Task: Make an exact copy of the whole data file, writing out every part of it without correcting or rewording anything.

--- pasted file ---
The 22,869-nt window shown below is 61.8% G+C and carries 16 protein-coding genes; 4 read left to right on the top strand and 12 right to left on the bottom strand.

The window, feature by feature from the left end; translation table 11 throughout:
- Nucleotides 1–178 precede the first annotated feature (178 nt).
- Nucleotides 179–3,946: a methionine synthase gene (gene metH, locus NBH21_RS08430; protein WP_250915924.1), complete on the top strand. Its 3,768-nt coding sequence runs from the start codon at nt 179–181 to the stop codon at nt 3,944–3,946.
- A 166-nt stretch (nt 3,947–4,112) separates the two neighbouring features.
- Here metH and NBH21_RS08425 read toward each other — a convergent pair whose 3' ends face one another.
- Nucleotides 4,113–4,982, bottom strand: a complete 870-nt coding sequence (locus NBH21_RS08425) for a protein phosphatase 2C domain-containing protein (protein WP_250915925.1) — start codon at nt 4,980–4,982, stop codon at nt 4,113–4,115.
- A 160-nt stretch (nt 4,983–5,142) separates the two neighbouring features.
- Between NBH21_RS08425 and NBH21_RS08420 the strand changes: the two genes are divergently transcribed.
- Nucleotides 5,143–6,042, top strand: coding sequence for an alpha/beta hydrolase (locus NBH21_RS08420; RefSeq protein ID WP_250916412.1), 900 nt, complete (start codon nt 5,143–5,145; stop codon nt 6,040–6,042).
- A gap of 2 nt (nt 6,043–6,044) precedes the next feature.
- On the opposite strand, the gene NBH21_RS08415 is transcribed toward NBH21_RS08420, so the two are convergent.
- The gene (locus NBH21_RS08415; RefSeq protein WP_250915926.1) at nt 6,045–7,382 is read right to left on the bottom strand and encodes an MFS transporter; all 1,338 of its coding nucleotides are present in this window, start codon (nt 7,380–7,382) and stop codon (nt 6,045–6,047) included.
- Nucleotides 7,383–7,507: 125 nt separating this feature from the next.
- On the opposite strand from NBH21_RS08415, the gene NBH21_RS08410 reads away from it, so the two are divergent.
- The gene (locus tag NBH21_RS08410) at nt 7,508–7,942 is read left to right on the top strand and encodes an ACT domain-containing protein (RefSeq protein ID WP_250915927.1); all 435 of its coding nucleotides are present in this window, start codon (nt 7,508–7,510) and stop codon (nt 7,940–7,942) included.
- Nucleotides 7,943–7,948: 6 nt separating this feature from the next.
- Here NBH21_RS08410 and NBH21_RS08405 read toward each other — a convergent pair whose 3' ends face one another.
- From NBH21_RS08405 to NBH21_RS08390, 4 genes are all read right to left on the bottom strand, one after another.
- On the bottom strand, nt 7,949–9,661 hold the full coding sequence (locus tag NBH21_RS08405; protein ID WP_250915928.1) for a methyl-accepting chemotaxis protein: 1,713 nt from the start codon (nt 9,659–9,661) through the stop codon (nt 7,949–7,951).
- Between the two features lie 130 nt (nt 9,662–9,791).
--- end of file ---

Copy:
The 22,869-nt window shown below is 61.8% G+C and carries 16 protein-coding genes; 4 read left to right on the top strand and 12 right to left on the bottom strand.

The window, feature by feature from the left end; translation table 11 throughout:
- Nucleotides 1–178 precede the first annotated feature (178 nt).
- Nucleotides 179–3,946: a methionine synthase gene (gene metH, locus NBH21_RS08430; protein WP_250915924.1), complete on the top strand. Its 3,768-nt coding sequence runs from the start codon at nt 179–181 to the stop codon at nt 3,944–3,946.
- A 166-nt stretch (nt 3,947–4,112) separates the two neighbouring features.
- Here metH and NBH21_RS08425 read toward each other — a convergent pair whose 3' ends face one another.
- Nucleotides 4,113–4,982, bottom strand: a complete 870-nt coding sequence (locus NBH21_RS08425) for a protein phosphatase 2C domain-containing protein (protein WP_250915925.1) — start codon at nt 4,980–4,982, stop codon at nt 4,113–4,115.
- A 160-nt stretch (nt 4,983–5,142) separates the two neighbouring features.
- Between NBH21_RS08425 and NBH21_RS08420 the strand changes: the two genes are divergently transcribed.
- Nucleotides 5,143–6,042, top strand: coding sequence for an alpha/beta hydrolase (locus NBH21_RS08420; RefSeq protein ID WP_250916412.1), 900 nt, complete (start codon nt 5,143–5,145; stop codon nt 6,040–6,042).
- A gap of 2 nt (nt 6,043–6,044) precedes the next feature.
- On the opposite strand, the gene NBH21_RS08415 is transcribed toward NBH21_RS08420, so the two are convergent.
- The gene (locus NBH21_RS08415; RefSeq protein WP_250915926.1) at nt 6,045–7,382 is read right to left on the bottom strand and encodes an MFS transporter; all 1,338 of its coding nucleotides are present in this window, start codon (nt 7,380–7,382) and stop codon (nt 6,045–6,047) included.
- Nucleotides 7,383–7,507: 125 nt separating this feature from the next.
- On the opposite strand from NBH21_RS08415, the gene NBH21_RS08410 reads away from it, so the two are divergent.
- The gene (locus tag NBH21_RS08410) at nt 7,508–7,942 is read left to right on the top strand and encodes an ACT domain-containing protein (RefSeq protein ID WP_250915927.1); all 435 of its coding nucleotides are present in this window, start codon (nt 7,508–7,510) and stop codon (nt 7,940–7,942) included.
- Nucleotides 7,943–7,948: 6 nt separating this feature from the next.
- Here NBH21_RS08410 and NBH21_RS08405 read toward each other — a convergent pair whose 3' ends face one another.
- From NBH21_RS08405 to NBH21_RS08390, 4 genes are all read right to left on the bottom strand, one after another.
- On the bottom strand, nt 7,949–9,661 hold the full coding sequence (locus tag NBH21_RS08405; protein ID WP_250915928.1) for a methyl-accepting chemotaxis protein: 1,713 nt from the start codon (nt 9,659–9,661) through the stop codon (nt 7,949–7,951).
- Between the two features lie 130 nt (nt 9,662–9,791).